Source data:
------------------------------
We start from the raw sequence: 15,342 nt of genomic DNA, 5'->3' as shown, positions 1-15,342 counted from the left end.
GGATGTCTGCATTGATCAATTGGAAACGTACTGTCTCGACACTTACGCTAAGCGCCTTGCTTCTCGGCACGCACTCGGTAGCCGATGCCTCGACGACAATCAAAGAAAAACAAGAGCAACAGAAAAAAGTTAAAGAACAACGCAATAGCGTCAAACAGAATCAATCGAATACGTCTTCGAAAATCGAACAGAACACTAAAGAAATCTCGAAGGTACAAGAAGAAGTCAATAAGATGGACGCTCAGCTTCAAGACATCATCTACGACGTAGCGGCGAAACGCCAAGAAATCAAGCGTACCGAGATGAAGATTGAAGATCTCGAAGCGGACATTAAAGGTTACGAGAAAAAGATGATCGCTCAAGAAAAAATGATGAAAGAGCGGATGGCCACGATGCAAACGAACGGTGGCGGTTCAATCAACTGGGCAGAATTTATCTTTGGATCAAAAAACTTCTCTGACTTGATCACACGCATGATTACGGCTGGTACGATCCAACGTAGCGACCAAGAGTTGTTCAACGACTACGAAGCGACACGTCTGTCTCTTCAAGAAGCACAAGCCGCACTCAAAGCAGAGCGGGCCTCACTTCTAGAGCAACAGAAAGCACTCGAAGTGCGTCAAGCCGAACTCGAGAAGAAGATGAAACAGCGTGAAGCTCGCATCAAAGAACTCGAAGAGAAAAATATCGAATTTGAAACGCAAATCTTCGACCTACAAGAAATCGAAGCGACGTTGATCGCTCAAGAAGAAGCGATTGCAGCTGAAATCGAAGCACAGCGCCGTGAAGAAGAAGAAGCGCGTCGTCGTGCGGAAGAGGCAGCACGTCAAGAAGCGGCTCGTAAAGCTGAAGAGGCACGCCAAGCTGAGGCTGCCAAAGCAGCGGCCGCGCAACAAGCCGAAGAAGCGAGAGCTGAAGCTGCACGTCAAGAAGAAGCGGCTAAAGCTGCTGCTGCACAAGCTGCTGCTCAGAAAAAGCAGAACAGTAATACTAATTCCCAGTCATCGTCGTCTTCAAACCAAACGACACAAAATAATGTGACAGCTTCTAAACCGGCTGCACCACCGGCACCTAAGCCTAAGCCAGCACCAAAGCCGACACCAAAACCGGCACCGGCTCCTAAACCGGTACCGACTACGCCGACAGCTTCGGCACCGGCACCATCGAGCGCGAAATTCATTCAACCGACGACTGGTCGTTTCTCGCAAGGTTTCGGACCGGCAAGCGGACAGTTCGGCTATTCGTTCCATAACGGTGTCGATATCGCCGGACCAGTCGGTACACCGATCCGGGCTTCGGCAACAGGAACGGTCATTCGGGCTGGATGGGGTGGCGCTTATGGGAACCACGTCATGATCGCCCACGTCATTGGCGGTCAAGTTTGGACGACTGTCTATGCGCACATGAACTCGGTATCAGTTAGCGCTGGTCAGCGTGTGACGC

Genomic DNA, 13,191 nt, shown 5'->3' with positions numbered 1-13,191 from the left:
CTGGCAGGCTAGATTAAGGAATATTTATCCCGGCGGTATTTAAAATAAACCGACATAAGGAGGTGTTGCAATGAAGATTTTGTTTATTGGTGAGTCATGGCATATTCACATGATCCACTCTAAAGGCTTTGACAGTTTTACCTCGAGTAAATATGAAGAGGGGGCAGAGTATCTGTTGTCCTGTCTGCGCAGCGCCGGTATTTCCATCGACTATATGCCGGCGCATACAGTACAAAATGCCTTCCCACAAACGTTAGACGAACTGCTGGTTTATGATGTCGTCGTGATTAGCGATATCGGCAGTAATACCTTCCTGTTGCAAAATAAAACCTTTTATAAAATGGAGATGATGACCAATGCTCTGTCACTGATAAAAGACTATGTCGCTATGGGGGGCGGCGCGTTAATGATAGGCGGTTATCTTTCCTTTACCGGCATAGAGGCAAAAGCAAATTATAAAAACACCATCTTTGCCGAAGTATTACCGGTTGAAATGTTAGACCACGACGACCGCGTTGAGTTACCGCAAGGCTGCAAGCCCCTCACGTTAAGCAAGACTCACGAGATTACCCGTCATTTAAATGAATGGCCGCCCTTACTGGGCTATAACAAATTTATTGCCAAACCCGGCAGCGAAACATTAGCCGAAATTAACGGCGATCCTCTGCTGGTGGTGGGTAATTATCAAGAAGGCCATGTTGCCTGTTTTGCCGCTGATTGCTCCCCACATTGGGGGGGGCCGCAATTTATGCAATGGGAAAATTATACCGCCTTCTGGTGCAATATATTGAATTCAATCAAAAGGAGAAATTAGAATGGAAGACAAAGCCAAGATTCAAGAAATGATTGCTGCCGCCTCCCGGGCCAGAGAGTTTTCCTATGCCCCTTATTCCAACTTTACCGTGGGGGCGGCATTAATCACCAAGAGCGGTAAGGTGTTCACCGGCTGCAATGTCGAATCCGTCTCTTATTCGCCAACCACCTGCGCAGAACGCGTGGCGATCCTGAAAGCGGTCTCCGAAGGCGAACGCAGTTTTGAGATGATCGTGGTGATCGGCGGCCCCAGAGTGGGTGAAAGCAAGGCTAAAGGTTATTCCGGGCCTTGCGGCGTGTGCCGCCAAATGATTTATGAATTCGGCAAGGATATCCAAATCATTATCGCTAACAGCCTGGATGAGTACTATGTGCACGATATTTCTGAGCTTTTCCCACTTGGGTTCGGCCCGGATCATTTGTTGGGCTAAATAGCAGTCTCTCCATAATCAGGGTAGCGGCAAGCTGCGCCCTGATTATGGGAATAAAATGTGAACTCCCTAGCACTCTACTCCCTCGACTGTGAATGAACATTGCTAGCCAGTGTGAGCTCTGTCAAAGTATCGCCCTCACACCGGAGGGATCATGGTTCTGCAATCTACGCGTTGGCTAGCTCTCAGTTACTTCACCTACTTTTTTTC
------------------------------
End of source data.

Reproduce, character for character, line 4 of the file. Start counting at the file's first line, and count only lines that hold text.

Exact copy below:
CTGGCAGGCTAGATTAAGGAATATTTATCCCGGCGGTATTTAAAATAAACCGACATAAGGAGGTGTTGCAATGAAGATTTTGTTTATTGGTGAGTCATGGCATATTCACATGATCCACTCTAAAGGCTTTGACAGTTTTACCTCGAGTAAATATGAAGAGGGGGCAGAGTATCTGTTGTCCTGTCTGCGCAGCGCCGGTATTTCCATCGACTATATGCCGGCGCATACAGTACAAAATGCCTTCCCACAAACGTTAGACGAACTGCTGGTTTATGATGTCGTCGTGATTAGCGATATCGGCAGTAATACCTTCCTGTTGCAAAATAAAACCTTTTATAAAATGGAGATGATGACCAATGCTCTGTCACTGATAAAAGACTATGTCGCTATGGGGGGCGGCGCGTTAATGATAGGCGGTTATCTTTCCTTTACCGGCATAGAGGCAAAAGCAAATTATAAAAACACCATCTTTGCCGAAGTATTACCGGTTGAAATGTTAGACCACGACGACCGCGTTGAGTTACCGCAAGGCTGCAAGCCCCTCACGTTAAGCAAGACTCACGAGATTACCCGTCATTTAAATGAATGGCCGCCCTTACTGGGCTATAACAAATTTATTGCCAAACCCGGCAGCGAAACATTAGCCGAAATTAACGGCGATCCTCTGCTGGTGGTGGGTAATTATCAAGAAGGCCATGTTGCCTGTTTTGCCGCTGATTGCTCCCCACATTGGGGGGGGCCGCAATTTATGCAATGGGAAAATTATACCGCCTTCTGGTGCAATATATTGAATTCAATCAAAAGGAGAAATTAGAATGGAAGACAAAGCCAAGATTCAAGAAATGATTGCTGCCGCCTCCCGGGCCAGAGAGTTTTCCTATGCCCCTTATTCCAACTTTACCGTGGGGGCGGCATTAATCACCAAGAGCGGTAAGGTGTTCACCGGCTGCAATGTCGAATCCGTCTCTTATTCGCCAACCACCTGCGCAGAACGCGTGGCGATCCTGAAAGCGGTCTCCGAAGGCGAACGCAGTTTTGAGATGATCGTGGTGATCGGCGGCCCCAGAGTGGGTGAAAGCAAGGCTAAAGGTTATTCCGGGCCTTGCGGCGTGTGCCGCCAAATGATTTATGAATTCGGCAAGGATATCCAAATCATTATCGCTAACAGCCTGGATGAGTACTATGTGCACGATATTTCTGAGCTTTTCCCACTTGGGTTCGGCCCGGATCATTTGTTGGGCTAAATAGCAGTCTCTCCATAATCAGGGTAGCGGCAAGCTGCGCCCTGATTATGGGAATAAAATGTGAACTCCCTAGCACTCTACTCCCTCGACTGTGAATGAACATTGCTAGCCAGTGTGAGCTCTGTCAAAGTATCGCCCTCACACCGGAGGGATCATGGTTCTGCAATCTACGCGTTGGCTAGCTCTCAGTTACTTCACCTACTTTTTTTC